Last week I told about my very first published work, Babes in Spyland.
This week, we’re delving into my first published novel!
I mentioned before that after I’d gone to a professional writing conference I made a goal to have a YA book written and ready to pitch to an editor the next year.
Often times, at these conferences, you can pay for time with an editor that works for a publishing company.
Sure, you can ambush them in the hallway and try to tell them about your book, but I was much more comfortable with the idea of the two of us in a room by ourselves and the only thing we were there to talk about was my story.
I rewrote my first book seven or eight times. Maybe more. It was crazy! I had a great idea, but I didn’t know a whole lot about the nuance of telling a good story, so each time I learned something new, I would change my book.
Most often for the better.
After a year of writing, rewriting, having a whole bunch of people read it, more rewriting, and spending a whole lot of my free time with my laptop, I had a book to pitch at the conference!
The experience was perfect. The editor was kind and asked for a copy of my manuscript.
However, I knew that the two of us weren’t going to click. I liked this woman, but didn’t feel comfortable with the thought of working with her. I think our personalities were too similar so when, months later, she politely rejected my story, I wasn’t butt hurt.
So I took the book to another conference, once again paid to chat with an editor, and had another request for the manuscript.
Then I waited. I sent it to a few other editors and publishing houses, but only got rejections.
The next year, at the conference I’d first pitched at, I met a small publisher that I’d submitted too, and when I talked to them they were thrilled about the pages I’d sent them and asked for more.
At that moment, I knew they would publish the book.
I’m not sure if you’ve ever had that experience, but I felt it all the way through my body. I KNEW.
Sure enough, a month or two later, my first YA novel was under contract!
The road to publication after that wasn’t totally smooth. My book got pushed back in the schedule, which was frustrating. The publisher was having me post on Twitter (the social media platform of the day) which I was garbage at.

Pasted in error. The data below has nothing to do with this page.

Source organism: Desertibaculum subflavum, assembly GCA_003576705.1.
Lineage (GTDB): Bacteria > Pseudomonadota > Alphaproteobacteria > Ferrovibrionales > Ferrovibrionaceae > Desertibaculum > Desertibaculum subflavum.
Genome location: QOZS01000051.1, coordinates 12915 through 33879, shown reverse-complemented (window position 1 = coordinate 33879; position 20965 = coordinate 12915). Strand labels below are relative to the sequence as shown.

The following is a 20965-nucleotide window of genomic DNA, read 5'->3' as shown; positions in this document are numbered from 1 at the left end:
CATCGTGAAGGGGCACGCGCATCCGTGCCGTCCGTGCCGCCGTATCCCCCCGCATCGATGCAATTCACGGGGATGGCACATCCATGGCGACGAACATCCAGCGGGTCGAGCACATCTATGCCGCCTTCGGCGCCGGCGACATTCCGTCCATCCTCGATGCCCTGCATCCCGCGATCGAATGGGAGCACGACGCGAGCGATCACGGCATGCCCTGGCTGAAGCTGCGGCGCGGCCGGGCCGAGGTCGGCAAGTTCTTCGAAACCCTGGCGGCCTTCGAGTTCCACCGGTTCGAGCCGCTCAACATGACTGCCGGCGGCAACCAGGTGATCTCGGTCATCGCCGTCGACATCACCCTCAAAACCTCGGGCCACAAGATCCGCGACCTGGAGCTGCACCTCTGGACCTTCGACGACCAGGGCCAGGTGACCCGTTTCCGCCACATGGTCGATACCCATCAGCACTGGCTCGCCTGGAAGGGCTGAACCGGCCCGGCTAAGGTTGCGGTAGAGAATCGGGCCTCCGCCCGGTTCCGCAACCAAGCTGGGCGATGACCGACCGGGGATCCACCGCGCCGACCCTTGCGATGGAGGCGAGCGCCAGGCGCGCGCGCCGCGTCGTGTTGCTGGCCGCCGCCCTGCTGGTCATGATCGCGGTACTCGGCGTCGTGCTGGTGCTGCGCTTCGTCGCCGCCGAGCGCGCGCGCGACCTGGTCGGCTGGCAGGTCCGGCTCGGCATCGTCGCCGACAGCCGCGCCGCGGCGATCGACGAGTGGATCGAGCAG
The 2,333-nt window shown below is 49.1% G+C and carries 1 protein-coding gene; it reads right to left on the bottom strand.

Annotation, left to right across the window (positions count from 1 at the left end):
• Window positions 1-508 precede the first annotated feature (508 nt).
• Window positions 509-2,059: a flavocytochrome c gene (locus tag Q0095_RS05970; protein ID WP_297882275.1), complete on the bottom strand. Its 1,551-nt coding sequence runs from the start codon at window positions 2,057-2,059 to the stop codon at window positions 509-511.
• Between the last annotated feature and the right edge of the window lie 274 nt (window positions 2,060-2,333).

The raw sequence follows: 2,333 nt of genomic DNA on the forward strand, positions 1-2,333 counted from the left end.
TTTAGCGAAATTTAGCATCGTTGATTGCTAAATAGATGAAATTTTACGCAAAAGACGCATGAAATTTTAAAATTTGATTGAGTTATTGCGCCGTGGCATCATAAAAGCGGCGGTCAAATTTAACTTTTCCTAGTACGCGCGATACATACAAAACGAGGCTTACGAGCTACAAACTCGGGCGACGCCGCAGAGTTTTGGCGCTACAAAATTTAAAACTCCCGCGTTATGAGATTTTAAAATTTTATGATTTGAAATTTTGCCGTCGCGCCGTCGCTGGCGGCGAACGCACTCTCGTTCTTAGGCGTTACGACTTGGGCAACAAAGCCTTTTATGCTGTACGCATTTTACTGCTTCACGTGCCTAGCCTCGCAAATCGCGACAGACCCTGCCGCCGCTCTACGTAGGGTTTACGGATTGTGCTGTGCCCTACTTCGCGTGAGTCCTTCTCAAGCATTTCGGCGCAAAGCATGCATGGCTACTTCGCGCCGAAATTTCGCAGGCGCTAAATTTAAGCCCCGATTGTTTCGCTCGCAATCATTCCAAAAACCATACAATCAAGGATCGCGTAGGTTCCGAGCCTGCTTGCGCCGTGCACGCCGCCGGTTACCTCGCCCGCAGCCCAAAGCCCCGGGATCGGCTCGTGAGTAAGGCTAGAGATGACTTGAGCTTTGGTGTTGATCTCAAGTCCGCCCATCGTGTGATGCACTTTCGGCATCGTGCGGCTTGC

I anticipated heavy edits from the publisher, like many of the other authors that I’d spoken to who worked with them, but only got a proofreading edit. Typos and grammar. I knew my book wasn’t perfect, and had been anticipating the process of improving it.
I didn’t get that opportunity, which I’m still sad about.
However, I did get most of the other experiences I’d been wanting. Like being super excited when I opened my first Advance Reader Copies of the book!
I remember being so nervous for the book to come out that I went and got a pedicure then went to Barnes and Noble, where I almost cried!
How many times had I imagined seeing my name on a book in a book store?!? It was surreal and a dream come true. One of the workers asked if I needed help, and I just pointed and said, “That’s my book!”
A week or so later I had my first book signing in a Barnes and Noble. (This was the thing to do back in the day)
I sold out of books and had a great turn out of family and friends!
This was in 2013. I’ve come a long way since then, embracing self-publishing and adopting a pen name in addition to Jo Schneider.
New Sight has been through a couple of cover iterations, which has been kind of fun. I do love the original, but my publishing company was bought up and I got my rights back, so I had to change the cover.
One book turned into three, and now there’s a finished trilogy for New Sight along with a couple of side stories!
One thing leads to another, and a whole lot of hard work, and suddenly you’re a published author!
Don’t give up on your dreams, people. 🙂